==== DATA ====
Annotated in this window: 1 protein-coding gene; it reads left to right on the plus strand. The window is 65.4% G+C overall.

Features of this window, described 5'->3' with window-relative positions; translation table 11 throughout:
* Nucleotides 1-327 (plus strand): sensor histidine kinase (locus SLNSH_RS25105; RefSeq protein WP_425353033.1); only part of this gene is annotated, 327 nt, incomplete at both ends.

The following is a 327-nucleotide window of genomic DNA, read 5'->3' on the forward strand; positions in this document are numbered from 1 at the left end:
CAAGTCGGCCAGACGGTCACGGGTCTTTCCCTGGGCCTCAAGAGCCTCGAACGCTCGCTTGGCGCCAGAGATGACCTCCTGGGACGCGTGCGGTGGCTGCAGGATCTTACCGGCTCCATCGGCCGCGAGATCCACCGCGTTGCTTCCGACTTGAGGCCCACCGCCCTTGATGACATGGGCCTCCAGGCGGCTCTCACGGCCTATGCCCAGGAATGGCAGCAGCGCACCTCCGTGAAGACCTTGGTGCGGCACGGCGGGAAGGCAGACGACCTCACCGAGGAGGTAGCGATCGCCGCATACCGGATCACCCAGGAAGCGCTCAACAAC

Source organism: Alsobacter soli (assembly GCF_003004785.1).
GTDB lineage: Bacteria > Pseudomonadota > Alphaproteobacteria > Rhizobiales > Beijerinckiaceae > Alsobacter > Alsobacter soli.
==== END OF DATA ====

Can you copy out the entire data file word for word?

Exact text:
Annotated in this window: 1 protein-coding gene; it reads left to right on the plus strand. The window is 65.4% G+C overall.

Features of this window, described 5'->3' with window-relative positions; translation table 11 throughout:
* Nucleotides 1-327 (plus strand): sensor histidine kinase (locus SLNSH_RS25105; RefSeq protein WP_425353033.1); only part of this gene is annotated, 327 nt, incomplete at both ends.

The following is a 327-nucleotide window of genomic DNA, read 5'->3' on the forward strand; positions in this document are numbered from 1 at the left end:
CAAGTCGGCCAGACGGTCACGGGTCTTTCCCTGGGCCTCAAGAGCCTCGAACGCTCGCTTGGCGCCAGAGATGACCTCCTGGGACGCGTGCGGTGGCTGCAGGATCTTACCGGCTCCATCGGCCGCGAGATCCACCGCGTTGCTTCCGACTTGAGGCCCACCGCCCTTGATGACATGGGCCTCCAGGCGGCTCTCACGGCCTATGCCCAGGAATGGCAGCAGCGCACCTCCGTGAAGACCTTGGTGCGGCACGGCGGGAAGGCAGACGACCTCACCGAGGAGGTAGCGATCGCCGCATACCGGATCACCCAGGAAGCGCTCAACAAC

Source organism: Alsobacter soli (assembly GCF_003004785.1).
GTDB lineage: Bacteria > Pseudomonadota > Alphaproteobacteria > Rhizobiales > Beijerinckiaceae > Alsobacter > Alsobacter soli.